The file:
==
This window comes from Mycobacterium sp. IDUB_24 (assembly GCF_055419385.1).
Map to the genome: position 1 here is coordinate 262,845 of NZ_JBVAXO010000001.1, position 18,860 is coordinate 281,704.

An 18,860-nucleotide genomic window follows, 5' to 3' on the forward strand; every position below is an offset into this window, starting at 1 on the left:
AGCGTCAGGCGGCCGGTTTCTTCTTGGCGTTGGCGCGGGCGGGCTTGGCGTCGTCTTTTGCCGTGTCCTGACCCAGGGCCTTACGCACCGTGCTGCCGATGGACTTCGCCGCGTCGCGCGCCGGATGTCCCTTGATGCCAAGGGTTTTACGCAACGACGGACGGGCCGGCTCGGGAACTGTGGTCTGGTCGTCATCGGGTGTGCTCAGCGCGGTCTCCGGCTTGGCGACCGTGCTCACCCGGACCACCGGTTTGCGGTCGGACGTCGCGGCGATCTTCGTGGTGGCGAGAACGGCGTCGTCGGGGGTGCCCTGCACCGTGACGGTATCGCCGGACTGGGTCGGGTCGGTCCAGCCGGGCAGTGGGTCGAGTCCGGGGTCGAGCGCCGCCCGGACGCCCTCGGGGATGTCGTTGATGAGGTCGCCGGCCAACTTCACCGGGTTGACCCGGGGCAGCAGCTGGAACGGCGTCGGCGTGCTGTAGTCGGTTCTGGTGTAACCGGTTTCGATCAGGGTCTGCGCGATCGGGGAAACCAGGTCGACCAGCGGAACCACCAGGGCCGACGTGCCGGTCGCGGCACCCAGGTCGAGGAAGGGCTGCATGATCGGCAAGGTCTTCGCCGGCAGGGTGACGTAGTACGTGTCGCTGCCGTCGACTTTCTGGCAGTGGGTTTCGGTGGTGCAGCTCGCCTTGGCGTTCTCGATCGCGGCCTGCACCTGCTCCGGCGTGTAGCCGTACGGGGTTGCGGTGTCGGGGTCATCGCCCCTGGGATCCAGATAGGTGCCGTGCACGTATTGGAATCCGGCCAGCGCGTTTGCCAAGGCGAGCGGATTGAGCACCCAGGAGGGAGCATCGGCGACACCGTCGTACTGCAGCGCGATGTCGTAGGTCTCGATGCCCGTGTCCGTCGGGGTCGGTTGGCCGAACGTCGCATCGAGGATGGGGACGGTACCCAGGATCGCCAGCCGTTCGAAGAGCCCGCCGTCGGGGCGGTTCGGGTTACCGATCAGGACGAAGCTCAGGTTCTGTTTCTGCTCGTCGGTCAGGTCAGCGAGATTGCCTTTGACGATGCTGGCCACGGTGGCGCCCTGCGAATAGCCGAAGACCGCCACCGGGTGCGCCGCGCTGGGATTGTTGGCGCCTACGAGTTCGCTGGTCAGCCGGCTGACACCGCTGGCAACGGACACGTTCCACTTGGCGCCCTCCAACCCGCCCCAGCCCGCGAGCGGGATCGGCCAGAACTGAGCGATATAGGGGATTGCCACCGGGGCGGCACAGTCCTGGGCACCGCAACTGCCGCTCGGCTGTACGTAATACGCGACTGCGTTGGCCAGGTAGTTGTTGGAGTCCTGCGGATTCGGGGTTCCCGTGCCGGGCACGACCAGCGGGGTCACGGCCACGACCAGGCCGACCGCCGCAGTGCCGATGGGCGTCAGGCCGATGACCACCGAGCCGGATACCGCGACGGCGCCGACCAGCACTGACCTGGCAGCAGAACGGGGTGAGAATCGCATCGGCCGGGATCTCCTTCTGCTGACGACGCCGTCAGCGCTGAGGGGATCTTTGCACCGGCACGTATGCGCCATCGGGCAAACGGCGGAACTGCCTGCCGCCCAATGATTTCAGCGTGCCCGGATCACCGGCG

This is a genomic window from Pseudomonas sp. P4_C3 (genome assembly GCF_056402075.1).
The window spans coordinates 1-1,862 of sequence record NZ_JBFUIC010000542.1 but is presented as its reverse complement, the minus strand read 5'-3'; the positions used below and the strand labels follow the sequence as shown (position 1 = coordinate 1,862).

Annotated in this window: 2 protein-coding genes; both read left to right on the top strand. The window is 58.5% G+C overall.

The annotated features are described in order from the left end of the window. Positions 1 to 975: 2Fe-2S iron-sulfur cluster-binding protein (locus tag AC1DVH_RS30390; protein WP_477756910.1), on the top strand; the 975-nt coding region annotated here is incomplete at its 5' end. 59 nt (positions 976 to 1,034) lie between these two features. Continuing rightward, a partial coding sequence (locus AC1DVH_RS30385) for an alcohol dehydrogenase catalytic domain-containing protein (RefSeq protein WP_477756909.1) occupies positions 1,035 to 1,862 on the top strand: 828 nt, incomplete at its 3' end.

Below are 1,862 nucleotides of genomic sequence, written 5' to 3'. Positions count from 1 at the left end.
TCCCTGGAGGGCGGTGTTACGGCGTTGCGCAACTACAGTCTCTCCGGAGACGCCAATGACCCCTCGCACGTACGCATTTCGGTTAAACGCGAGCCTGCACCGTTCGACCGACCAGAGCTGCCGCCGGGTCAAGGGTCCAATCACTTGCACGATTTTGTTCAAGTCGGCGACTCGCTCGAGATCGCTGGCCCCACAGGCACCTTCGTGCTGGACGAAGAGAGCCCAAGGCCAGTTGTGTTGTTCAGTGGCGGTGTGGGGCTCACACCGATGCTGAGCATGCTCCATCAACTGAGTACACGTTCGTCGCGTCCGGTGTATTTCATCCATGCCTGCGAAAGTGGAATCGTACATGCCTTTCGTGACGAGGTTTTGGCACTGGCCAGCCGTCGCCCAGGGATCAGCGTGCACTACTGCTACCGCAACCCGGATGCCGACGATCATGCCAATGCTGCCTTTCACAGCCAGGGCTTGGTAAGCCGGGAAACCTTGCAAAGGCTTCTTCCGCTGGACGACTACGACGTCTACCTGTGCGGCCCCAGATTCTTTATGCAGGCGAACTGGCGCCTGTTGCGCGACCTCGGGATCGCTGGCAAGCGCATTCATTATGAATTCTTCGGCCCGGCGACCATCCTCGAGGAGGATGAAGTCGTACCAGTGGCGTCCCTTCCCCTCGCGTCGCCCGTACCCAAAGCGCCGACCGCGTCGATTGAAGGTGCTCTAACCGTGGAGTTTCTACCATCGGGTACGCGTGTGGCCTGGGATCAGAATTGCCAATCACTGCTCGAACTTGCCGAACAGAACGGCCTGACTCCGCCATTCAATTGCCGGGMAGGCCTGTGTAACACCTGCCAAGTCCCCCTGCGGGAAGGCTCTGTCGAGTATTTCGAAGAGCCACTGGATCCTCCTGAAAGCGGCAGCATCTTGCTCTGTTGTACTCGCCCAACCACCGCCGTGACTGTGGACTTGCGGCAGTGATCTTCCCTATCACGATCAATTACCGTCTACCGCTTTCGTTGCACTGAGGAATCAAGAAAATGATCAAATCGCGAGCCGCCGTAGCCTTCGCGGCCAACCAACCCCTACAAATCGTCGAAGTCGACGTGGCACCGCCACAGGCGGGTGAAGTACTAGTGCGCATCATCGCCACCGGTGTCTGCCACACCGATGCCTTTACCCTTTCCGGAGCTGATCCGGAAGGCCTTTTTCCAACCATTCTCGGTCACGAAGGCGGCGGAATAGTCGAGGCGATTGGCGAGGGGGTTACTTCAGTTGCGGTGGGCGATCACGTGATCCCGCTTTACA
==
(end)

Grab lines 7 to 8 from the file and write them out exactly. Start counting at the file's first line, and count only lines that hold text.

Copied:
Annotated in this window: 2 protein-coding genes; both read left to right on the top strand. The window is 58.5% G+C overall.

The annotated features are described in order from the left end of the window. Positions 1 to 975: 2Fe-2S iron-sulfur cluster-binding protein (locus tag AC1DVH_RS30390; protein WP_477756910.1), on the top strand; the 975-nt coding region annotated here is incomplete at its 5' end. 59 nt (positions 976 to 1,034) lie between these two features. Continuing rightward, a partial coding sequence (locus AC1DVH_RS30385) for an alcohol dehydrogenase catalytic domain-containing protein (RefSeq protein WP_477756909.1) occupies positions 1,035 to 1,862 on the top strand: 828 nt, incomplete at its 3' end.